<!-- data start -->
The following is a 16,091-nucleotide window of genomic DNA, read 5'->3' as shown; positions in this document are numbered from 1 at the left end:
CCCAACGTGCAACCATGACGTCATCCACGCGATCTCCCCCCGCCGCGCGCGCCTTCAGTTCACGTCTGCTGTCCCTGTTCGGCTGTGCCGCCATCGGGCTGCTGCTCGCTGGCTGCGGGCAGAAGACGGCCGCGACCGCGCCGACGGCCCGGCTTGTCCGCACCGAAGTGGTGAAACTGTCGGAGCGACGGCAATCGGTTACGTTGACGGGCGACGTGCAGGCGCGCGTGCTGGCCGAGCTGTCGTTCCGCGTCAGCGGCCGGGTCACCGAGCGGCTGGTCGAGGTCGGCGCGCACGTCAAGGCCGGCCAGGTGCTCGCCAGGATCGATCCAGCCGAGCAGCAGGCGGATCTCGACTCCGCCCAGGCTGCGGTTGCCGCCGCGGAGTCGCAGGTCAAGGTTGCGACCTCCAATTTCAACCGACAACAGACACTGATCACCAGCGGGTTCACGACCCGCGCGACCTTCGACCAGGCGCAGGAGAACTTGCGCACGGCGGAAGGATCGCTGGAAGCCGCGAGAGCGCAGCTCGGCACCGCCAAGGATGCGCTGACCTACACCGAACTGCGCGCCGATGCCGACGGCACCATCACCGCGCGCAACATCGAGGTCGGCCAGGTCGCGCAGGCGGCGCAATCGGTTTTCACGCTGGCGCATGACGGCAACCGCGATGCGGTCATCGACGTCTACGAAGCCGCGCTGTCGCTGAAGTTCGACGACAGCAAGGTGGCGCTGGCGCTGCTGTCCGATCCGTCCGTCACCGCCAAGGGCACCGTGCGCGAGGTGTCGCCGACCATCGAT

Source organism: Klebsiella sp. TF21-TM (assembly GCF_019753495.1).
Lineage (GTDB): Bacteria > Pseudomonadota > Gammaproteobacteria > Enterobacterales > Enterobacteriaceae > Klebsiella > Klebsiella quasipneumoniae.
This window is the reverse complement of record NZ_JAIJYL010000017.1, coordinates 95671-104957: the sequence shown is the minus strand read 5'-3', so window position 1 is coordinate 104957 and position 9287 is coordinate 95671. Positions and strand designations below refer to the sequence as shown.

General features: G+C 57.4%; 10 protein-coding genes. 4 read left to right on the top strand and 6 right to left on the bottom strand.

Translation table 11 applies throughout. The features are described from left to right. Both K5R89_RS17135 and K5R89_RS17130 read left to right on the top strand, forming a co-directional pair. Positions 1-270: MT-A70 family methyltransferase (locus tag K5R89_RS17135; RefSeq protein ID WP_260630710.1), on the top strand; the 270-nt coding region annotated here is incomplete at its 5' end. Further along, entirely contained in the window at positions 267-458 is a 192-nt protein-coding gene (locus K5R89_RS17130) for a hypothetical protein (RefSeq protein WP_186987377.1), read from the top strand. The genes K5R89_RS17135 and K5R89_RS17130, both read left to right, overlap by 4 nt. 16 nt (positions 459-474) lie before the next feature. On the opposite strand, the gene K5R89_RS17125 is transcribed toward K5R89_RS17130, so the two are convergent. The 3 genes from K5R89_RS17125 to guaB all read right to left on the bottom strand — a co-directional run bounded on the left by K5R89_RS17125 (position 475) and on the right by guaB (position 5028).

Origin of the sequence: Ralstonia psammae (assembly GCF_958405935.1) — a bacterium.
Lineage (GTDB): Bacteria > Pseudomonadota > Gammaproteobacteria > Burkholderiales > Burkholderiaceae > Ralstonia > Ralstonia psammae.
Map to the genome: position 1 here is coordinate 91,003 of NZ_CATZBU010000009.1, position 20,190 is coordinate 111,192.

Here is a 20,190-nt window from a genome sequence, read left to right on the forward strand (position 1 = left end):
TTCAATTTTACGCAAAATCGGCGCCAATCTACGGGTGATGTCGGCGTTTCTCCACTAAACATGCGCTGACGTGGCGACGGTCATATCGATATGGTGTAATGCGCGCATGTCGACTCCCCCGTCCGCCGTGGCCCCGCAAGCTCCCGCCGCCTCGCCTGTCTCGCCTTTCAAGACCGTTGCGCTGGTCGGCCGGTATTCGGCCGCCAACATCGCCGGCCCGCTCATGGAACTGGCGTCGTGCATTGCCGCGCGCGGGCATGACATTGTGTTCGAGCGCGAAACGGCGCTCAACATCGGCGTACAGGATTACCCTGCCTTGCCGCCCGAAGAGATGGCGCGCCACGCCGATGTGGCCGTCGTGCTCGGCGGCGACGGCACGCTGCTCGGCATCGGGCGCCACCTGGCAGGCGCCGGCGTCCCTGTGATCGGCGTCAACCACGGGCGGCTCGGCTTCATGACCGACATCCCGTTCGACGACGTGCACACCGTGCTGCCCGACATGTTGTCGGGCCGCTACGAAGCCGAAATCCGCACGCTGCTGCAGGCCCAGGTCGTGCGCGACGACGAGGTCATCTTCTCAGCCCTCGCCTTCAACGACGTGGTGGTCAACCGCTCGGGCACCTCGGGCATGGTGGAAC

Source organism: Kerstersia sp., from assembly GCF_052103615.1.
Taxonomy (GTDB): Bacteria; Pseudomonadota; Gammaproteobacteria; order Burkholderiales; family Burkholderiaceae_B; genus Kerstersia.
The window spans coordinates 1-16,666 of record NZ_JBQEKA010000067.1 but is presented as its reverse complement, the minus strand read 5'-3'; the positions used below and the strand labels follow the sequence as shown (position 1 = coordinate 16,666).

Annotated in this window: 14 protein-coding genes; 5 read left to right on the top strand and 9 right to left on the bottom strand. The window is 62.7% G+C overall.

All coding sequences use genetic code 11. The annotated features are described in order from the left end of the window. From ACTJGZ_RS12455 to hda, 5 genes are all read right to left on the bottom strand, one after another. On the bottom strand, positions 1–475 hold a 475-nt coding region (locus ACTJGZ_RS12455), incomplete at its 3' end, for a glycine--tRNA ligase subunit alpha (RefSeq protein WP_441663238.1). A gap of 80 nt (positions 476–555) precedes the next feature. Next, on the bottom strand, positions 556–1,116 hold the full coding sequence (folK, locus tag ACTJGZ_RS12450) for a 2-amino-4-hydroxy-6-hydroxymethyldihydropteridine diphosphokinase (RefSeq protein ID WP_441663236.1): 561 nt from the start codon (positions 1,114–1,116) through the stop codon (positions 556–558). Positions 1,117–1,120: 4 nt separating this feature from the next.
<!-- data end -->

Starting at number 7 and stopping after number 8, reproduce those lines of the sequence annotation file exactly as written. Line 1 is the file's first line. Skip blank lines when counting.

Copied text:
Translation table 11 applies throughout. The features are described from left to right. Both K5R89_RS17135 and K5R89_RS17130 read left to right on the top strand, forming a co-directional pair. Positions 1-270: MT-A70 family methyltransferase (locus tag K5R89_RS17135; RefSeq protein ID WP_260630710.1), on the top strand; the 270-nt coding region annotated here is incomplete at its 5' end. Further along, entirely contained in the window at positions 267-458 is a 192-nt protein-coding gene (locus K5R89_RS17130) for a hypothetical protein (RefSeq protein WP_186987377.1), read from the top strand. The genes K5R89_RS17135 and K5R89_RS17130, both read left to right, overlap by 4 nt. 16 nt (positions 459-474) lie before the next feature. On the opposite strand, the gene K5R89_RS17125 is transcribed toward K5R89_RS17130, so the two are convergent. The 3 genes from K5R89_RS17125 to guaB all read right to left on the bottom strand — a co-directional run bounded on the left by K5R89_RS17125 (position 475) and on the right by guaB (position 5028).

Origin of the sequence: Ralstonia psammae (assembly GCF_958405935.1) — a bacterium.